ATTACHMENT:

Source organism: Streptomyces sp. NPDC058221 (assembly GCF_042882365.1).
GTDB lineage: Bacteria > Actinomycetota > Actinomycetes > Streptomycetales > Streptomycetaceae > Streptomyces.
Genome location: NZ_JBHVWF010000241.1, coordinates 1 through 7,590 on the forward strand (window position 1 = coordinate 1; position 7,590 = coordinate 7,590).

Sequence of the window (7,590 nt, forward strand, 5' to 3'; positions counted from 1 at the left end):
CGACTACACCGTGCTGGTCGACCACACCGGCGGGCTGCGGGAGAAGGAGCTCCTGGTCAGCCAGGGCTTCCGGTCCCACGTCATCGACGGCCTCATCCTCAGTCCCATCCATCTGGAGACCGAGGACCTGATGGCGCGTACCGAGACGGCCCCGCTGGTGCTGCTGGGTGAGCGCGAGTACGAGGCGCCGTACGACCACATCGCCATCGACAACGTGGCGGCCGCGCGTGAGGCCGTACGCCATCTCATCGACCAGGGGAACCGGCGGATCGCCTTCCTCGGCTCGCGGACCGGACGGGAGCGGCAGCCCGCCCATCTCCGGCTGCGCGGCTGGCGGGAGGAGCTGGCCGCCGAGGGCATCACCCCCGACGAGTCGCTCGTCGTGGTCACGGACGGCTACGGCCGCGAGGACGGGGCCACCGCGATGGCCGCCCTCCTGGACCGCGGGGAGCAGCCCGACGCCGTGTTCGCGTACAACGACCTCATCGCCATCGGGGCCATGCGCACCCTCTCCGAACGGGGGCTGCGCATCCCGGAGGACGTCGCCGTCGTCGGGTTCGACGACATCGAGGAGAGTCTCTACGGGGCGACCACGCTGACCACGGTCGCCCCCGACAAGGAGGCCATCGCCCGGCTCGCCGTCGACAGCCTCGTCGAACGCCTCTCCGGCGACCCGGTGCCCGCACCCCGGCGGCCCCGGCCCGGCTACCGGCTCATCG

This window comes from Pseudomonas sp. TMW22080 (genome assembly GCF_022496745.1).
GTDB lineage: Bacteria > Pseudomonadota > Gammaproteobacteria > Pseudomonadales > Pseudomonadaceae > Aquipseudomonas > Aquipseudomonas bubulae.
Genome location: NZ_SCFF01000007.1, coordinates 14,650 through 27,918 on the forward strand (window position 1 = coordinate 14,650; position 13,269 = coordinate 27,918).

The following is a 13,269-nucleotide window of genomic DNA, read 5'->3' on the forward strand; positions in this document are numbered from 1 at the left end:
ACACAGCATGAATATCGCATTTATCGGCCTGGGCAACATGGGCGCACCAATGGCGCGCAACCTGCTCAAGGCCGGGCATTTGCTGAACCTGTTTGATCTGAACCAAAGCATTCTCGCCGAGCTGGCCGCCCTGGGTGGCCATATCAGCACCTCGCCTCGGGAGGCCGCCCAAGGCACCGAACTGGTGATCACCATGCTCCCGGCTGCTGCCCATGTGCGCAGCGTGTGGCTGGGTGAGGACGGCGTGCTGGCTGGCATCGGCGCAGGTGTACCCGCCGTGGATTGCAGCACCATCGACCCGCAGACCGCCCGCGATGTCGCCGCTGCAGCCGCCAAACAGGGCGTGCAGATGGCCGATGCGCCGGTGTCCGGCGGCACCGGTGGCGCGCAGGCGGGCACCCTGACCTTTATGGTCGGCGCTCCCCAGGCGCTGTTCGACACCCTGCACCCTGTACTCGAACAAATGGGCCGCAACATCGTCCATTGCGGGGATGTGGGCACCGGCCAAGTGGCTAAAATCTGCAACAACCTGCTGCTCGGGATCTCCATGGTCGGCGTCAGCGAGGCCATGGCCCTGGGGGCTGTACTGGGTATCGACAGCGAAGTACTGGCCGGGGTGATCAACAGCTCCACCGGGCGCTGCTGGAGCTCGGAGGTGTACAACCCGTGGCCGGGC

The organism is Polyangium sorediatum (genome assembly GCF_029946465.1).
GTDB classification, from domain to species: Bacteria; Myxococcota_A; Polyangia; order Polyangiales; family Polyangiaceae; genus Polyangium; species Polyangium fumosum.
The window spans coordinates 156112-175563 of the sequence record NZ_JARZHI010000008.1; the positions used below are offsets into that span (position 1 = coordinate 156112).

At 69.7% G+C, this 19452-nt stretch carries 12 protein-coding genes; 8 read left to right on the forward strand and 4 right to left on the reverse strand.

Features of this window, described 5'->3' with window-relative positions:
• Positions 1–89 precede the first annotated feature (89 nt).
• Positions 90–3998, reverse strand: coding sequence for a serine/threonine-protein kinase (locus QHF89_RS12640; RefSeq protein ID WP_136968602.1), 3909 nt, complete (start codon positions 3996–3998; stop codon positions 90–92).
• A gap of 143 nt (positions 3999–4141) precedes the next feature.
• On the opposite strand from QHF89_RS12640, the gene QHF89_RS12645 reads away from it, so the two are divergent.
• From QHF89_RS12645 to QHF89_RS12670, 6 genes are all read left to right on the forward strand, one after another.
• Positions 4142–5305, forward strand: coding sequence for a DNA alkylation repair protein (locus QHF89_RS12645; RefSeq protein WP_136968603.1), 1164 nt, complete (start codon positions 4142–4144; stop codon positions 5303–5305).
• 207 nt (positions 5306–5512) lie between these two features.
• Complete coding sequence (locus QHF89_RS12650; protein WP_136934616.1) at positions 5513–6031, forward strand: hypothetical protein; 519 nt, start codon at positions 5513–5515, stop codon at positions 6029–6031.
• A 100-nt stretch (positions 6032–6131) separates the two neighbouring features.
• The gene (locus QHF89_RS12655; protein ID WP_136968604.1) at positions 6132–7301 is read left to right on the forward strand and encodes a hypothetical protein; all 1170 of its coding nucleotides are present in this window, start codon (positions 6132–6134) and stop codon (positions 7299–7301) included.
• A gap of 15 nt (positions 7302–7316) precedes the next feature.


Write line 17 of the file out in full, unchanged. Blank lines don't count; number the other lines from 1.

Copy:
• Positions 90–3998, reverse strand: coding sequence for a serine/threonine-protein kinase (locus QHF89_RS12640; RefSeq protein ID WP_136968602.1), 3909 nt, complete (start codon positions 3996–3998; stop codon positions 90–92).